169: Peach Pie with Pecan Streusel

While I was looking at recipes, I found one for Deep Dish Peach Pie with Pecan Streusel. I realized that I didn’t have a deep dish pie pan, but I thought it sounded good, and I didn’t want to let that stop me. I decided to make an open-faced peach pie (the recipe from my 2000 Betty Crocker Cookbook) and top it with the streusel recipe listed above.

I made my regular, standard pie crust, like I usually do. The filling was:

6 cups sliced peaches
2/3 cup sugar
1/3 cup flour
1/4 teaspoon cinnamon
1 teaspoon lemon juice, sprinkled on top of the filling (I may have used 1 tablespoon on accident)

I mixed together the filling and piled it into the crust. Next I made the streusel. The streusel was flour, oats, brown sugar, salt, margarine, and pecans (see the recipe link above), and it came together easily. I sprinkled it on top of the filling in the crust, and carefully arranged it so that it didn’t topple off (there was a lot of streusel).

I baked this at 425F for 45 minutes, covering the pie crust edges for the first 30 minutes of baking time. I’m wondering if I should have adjusted the baking time and mimicked the times given in the deep dish recipe (which involved baking at a lower temperature for longer), to make the streusel a little more golden and a few of the pecans on the topping a little less burnt.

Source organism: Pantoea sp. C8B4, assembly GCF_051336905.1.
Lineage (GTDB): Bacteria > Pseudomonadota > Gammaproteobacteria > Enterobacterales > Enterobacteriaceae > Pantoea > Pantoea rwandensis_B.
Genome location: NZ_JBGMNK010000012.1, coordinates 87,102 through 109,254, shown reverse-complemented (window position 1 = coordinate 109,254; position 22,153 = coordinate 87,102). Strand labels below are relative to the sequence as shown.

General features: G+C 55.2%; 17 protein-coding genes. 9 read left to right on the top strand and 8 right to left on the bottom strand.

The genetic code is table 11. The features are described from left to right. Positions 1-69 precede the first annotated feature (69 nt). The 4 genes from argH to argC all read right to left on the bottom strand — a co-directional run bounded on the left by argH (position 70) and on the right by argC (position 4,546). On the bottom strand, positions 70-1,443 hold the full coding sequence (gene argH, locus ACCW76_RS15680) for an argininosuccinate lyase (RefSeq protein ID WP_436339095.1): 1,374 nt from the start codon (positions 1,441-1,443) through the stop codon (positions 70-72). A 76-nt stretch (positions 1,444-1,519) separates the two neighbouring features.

Peach Pie with Pecan Streusel

Unfortunately, I didn’t have any of this fresh. I ended up taking some to work and eating it all week. This was pretty good overall. The streusel on top reminded me a lot of a cobbler. I wish that I eaten this on the day I made it, as the bottom crust didn’t really hold up. The topping was still good, though.

I wish I had written my tasting review of this over the 4th of July weekend when I had made it, because my memory of the specifics of the pie have faded. I do recommend the streusel topping for a pie, because it was pretty tasty. I would probably scale back the amount for a regular (not deep dish pie), and probably bake it a little less at a lower temperature (or cover it) to keep it from browning too much.

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